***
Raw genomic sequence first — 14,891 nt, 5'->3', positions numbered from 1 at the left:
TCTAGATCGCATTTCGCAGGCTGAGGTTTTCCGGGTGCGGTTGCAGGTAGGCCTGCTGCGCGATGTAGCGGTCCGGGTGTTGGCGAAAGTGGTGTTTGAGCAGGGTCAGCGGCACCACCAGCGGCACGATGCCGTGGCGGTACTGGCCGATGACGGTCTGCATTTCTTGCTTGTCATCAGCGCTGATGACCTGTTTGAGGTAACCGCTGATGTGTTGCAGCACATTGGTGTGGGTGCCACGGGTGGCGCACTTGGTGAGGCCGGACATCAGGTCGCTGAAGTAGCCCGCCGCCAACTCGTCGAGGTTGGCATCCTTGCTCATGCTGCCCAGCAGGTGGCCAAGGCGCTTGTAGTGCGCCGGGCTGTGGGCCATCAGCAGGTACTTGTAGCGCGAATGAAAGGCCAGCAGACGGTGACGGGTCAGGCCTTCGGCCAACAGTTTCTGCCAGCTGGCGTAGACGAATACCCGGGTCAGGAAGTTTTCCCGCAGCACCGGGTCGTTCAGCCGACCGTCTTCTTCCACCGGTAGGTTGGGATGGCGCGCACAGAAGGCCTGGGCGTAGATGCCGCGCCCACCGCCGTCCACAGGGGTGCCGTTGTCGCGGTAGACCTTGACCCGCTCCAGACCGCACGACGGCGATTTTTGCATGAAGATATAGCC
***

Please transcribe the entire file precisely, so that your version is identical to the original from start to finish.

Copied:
Raw genomic sequence first — 14,891 nt, 5'->3', positions numbered from 1 at the left:
TCTAGATCGCATTTCGCAGGCTGAGGTTTTCCGGGTGCGGTTGCAGGTAGGCCTGCTGCGCGATGTAGCGGTCCGGGTGTTGGCGAAAGTGGTGTTTGAGCAGGGTCAGCGGCACCACCAGCGGCACGATGCCGTGGCGGTACTGGCCGATGACGGTCTGCATTTCTTGCTTGTCATCAGCGCTGATGACCTGTTTGAGGTAACCGCTGATGTGTTGCAGCACATTGGTGTGGGTGCCACGGGTGGCGCACTTGGTGAGGCCGGACATCAGGTCGCTGAAGTAGCCCGCCGCCAACTCGTCGAGGTTGGCATCCTTGCTCATGCTGCCCAGCAGGTGGCCAAGGCGCTTGTAGTGCGCCGGGCTGTGGGCCATCAGCAGGTACTTGTAGCGCGAATGAAAGGCCAGCAGACGGTGACGGGTCAGGCCTTCGGCCAACAGTTTCTGCCAGCTGGCGTAGACGAATACCCGGGTCAGGAAGTTTTCCCGCAGCACCGGGTCGTTCAGCCGACCGTCTTCTTCCACCGGTAGGTTGGGATGGCGCGCACAGAAGGCCTGGGCGTAGATGCCGCGCCCACCGCCGTCCACAGGGGTGCCGTTGTCGCGGTAGACCTTGACCCGCTCCAGACCGCACGACGGCGATTTTTGCATGAAGATATAGCC